A Champion 7ECA Citabria was my first taildragger as well as my first airplane. The first few hours of tailwheel instruction chronicled in my logbook made the score pretty clear—Citabria: 2, me: 0. My instructor always managed to add colorful comments to my logbook to illustrate the at-times-agonizing progress—”Crash and Dash,” he called many of our sessions. But by hour three, my grasp on runway dancing improved once I realized I’d been letting the little Champ lead me around on the ground rather than the other way around.
That checkout eventually taught me the value of subtle inputs to an airplane’s flight controls. Being able to understand what the airplane—any airplane—is telling me through the vibrations I felt and the noises I heard is a skill I don’t take lightly, especially in an era of general aviation cockpits chock-full of labor-saving automation. By the time I’d logged 100 or so hours in the Champ, I felt confident handling the rudder dance my taildragger demanded, even in relatively strong winds. My airplane infused me with a deeper understanding of the fundamentals of flying, like the need to manage an attitude, an airspeed and a flight path, habits that remain with me 40 years later.
“Why bother with the extra efforts of a taildragger?” It’s a question my nosewheel-trained friends often ask. Even during my early training, as wildly zigzaggy as it became at times, I never thought of my efforts as work, but really more of a challenge—one I willingly accepted because it seemed a natural progression to my role later in life as a professional pilot.
But the desire to understand the airplane beyond minimum standards is not the only reason to spend some time with one of these machines. Plenty of people today are buying CubCrafters and Aviat Husky tailwheel airplanes that demand these skills. As an instructor, I also initially took it for granted that pilots knew how to move their feet on the rudder pedals when necessary. Aircraft builders that added links between the rudders and ailerons to help counteract adverse yaw haven’t helped improve a pilot’s understanding of the messages their airplanes are trying to send them.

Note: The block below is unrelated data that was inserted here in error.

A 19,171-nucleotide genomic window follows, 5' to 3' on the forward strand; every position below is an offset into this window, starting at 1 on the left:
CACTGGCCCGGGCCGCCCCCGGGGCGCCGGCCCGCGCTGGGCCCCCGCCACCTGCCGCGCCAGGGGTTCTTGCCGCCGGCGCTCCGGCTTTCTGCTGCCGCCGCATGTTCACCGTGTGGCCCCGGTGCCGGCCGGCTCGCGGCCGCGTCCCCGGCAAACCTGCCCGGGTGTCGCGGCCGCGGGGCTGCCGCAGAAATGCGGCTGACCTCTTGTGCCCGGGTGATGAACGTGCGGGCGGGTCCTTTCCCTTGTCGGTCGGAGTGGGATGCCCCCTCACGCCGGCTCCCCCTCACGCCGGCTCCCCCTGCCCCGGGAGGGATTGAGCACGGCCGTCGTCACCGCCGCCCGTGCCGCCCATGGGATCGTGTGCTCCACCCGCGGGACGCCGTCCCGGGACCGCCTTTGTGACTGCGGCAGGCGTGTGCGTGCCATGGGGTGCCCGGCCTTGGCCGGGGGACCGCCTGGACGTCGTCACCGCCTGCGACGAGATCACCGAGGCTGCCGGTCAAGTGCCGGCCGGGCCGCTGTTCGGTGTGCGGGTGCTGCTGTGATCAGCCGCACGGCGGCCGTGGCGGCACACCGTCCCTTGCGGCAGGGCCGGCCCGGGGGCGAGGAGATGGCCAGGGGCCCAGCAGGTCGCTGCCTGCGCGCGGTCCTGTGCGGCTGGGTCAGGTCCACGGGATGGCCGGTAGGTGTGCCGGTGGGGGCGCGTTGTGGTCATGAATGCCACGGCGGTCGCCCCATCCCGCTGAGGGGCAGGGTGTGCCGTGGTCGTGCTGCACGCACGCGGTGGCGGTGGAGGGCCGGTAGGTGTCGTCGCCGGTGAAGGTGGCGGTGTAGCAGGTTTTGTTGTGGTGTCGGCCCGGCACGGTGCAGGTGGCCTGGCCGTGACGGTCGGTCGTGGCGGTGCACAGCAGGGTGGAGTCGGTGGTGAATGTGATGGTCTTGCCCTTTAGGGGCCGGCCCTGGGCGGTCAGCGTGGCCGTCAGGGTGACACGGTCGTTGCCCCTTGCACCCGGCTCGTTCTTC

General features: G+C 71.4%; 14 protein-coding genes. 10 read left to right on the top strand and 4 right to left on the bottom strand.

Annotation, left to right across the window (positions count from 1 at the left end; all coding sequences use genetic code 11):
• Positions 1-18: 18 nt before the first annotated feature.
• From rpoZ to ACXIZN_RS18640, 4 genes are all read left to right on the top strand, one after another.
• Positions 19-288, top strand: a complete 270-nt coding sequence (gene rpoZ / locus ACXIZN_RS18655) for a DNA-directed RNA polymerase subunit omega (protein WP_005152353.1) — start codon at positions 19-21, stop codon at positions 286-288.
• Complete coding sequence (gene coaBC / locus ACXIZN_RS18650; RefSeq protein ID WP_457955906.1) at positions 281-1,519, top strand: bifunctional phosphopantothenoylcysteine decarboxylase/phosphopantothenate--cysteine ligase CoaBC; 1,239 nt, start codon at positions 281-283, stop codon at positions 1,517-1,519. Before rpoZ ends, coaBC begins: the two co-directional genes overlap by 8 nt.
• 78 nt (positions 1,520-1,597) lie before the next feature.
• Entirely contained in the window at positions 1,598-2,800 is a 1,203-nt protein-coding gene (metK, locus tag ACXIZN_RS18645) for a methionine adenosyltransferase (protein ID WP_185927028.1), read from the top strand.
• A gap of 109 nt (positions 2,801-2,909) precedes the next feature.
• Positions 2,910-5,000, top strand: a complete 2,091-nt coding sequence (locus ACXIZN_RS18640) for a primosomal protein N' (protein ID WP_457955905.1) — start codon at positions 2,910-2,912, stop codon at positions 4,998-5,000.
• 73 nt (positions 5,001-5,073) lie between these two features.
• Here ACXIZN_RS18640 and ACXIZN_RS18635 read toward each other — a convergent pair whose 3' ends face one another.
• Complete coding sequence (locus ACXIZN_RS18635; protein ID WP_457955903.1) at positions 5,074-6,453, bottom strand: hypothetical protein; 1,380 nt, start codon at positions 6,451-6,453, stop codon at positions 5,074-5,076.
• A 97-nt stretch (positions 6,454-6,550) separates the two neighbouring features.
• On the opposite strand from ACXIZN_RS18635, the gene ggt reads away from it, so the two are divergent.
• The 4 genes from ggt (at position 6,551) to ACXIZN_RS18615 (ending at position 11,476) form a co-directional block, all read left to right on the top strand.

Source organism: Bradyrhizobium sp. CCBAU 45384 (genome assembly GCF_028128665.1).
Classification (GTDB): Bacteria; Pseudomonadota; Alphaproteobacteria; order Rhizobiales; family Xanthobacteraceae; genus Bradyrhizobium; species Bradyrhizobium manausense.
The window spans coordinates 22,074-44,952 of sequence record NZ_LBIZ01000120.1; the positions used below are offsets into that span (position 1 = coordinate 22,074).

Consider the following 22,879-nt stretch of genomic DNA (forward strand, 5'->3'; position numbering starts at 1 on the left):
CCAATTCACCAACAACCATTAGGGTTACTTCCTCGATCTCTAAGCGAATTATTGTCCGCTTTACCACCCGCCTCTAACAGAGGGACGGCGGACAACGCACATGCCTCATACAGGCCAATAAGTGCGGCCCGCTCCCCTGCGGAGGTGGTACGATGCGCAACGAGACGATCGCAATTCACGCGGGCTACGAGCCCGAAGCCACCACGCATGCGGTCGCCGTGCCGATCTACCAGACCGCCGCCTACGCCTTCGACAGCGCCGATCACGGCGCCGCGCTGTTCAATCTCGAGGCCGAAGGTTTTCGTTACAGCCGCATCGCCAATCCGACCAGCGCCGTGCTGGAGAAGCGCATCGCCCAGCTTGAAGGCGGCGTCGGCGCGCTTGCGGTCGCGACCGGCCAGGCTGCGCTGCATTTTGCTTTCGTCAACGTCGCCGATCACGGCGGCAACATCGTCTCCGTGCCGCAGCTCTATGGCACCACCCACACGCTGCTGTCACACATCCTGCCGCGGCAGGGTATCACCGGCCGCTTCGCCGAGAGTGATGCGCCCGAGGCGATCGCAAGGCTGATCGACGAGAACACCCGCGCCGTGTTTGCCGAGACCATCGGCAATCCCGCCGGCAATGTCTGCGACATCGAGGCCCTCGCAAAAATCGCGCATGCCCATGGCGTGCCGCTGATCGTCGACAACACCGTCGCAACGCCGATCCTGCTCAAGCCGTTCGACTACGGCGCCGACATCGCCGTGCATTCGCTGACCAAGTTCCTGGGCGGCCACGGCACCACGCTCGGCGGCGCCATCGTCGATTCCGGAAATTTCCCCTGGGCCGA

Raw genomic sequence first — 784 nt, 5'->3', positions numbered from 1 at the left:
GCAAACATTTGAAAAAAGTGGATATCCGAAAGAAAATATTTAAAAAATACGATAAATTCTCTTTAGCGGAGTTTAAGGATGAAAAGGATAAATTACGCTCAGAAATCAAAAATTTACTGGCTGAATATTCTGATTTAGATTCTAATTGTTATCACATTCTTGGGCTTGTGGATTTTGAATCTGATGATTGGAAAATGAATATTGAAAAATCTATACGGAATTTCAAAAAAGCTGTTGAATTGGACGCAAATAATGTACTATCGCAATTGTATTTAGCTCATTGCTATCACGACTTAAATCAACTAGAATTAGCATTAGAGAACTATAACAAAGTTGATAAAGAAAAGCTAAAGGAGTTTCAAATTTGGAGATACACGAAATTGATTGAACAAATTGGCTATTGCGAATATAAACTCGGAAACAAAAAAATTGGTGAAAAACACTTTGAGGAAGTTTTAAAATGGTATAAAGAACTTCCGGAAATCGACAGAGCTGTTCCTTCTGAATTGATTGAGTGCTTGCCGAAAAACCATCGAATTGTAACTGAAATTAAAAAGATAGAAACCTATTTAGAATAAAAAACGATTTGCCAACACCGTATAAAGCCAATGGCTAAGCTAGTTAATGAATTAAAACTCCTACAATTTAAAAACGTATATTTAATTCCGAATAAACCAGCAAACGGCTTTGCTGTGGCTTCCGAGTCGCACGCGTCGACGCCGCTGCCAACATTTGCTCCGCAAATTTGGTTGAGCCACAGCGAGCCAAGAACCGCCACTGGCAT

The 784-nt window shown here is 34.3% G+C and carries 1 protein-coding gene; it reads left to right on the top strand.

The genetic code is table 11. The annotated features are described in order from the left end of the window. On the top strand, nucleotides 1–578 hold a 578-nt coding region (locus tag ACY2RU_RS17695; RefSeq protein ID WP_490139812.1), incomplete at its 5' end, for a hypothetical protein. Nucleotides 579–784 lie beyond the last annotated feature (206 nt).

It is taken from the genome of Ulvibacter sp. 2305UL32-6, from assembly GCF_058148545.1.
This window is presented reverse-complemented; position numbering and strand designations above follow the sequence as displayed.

In a September 2015 Taking Wing installment in Flying, columnist Sam Weigel wrote: “Every landing [in a taildragger] is a challenge when you fly an airplane with fundamentally unstable ground handling. Flying taildraggers gives you instant street cred, a presumption of competence that opens up new opportunities.”
A Little Ground School
The challenge begins by understanding that the center of gravity is what sets tailwheel and tricycle-gear airplanes apart. The CG is an airplane’s balance point where the vertical, horizontal and longitudinal axes all meet. In a tricycle-gear airplane, with a nosewheel, that CG sits along the longitudinal axis in front of the main landing gear roughly halfway back from the nose. That’s why the nosewheel wants to quickly fall forward on its own after touchdown. Once down, that nosewheel handles most of the steering chores.